How Employee Empowerment Really Works | Manager with employee

How Employee Empowerment Really Works

How Employee Empowerment Really Works | Manager with employee

Employee empowerment can take many forms; however, at it’s most fundamental, it can be broken down into two types: actual and psychological.

By its nature, empowerment starts at the top. Empowerment must first be given by those who have the power to do so. This is actual empowerment, the granting of increased roles, responsibilities, and authority.

Then it must be embraced by those who have been given greater authority. This is psychological empowerment, how employees feel about using the powers they’ve been granted.

Are they comfortable using the power they have? Do they feel safe making decisions to help the customer without any form of approval from a superior?

Academics studying the empowerment generally consider these two types to be separate and distinct phenomena.

Why Understanding Psychological Empowerment Is Crucial

As you will hear in the video below, organizations often don’t consider the psychological piece when empowering employees. Worse, for companies that are shifting culturally from a command and control approach to a more empowered one, the psychological piece is the most important.

Just because you grant employees more power and authority, they still might not feel empowered. And when employees don’t feel empowered, they are unlikely to use the tools you have given them to resolve customer issues promptly and on the spot.

Employee empowerment is an effective and powerful tool for creating more rewarding experiences for your employees and customers alike. Done smartly, empowerment can give employees the tools and authority they need to make customer experiences more successful and operations more profitable.

However, leadership must help bridge the gap between actual and psychological empowerment.

Don’t just give your team more power; make sure they truly feel empowered. Click To Tweet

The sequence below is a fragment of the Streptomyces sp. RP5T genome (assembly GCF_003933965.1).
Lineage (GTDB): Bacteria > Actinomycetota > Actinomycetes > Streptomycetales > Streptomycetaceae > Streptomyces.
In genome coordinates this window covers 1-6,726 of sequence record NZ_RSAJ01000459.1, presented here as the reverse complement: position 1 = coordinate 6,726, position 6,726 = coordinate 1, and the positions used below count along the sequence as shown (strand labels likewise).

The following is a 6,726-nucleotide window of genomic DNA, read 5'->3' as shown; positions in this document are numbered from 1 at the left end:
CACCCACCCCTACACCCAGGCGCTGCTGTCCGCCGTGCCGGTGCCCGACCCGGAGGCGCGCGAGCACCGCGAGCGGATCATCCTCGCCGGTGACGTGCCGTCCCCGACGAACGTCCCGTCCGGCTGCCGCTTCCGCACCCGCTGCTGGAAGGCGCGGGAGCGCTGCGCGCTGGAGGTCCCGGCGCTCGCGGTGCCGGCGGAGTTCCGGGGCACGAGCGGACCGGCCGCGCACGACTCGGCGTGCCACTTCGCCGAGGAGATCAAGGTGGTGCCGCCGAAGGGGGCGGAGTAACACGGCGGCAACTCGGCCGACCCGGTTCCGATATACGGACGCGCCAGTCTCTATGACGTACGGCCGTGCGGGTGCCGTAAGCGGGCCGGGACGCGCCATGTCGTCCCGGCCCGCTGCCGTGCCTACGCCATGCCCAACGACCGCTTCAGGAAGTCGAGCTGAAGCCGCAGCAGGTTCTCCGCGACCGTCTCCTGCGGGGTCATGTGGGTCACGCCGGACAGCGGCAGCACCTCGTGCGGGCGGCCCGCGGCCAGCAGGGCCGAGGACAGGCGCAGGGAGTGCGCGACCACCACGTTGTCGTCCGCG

If you can create a team that is both empowered smartly and which is ready to use their empowerment to improve customer experiences, empowerment can be an effective tool for creating Hero-Class® customer experiences.

Just remember though, that without psychological empowerment, actual empowerment is of limited value.

Without psychological empowerment, employee empowerment is of limited value. Click To Tweet

For more on employee empowerment, make sure to check out our fantastic resource: The Ultimate Starter Guide to Employee Empowerment.

Also, want to see how the legendary Ritz-Carlton approaches empowerment? Check out The Ritz-Carlton’s Famous $2,000 Rule.

About 

By Adam Toporek. Adam Toporek is an internationally recognized customer service expert, keynote speaker, and workshop leader. He is the author of Be Your Customer's Hero: Real-World Tips & Techniques for the Service Front Lines (2015), as well as the founder of the popular Customers That Stick® blog and co-host of the Crack the Customer Code podcast.

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5 replies
  1. Jeff Toister
    Jeff Toister says:

    You are so right about the psychology. The number #1 obstacle to employee empowerment, according customer service managers, is employees don’t realize what they’re actually empowered to do.

    I’ve found this typically comes from employees taking a task-oriented approach to their job, rather than an outcome-oriented approach.

    Reply
    • Adam Toporek
      Adam Toporek says:

      That’s a great point Jeff! I would only add that we need to know the #1 obstacle employees feel they have; management may think it’s educational (employees don’t know what they can do) when if you dig deeper it’s actually emotional (employees aren’t comfortable doing it). I think both lenses are important.

      Reply

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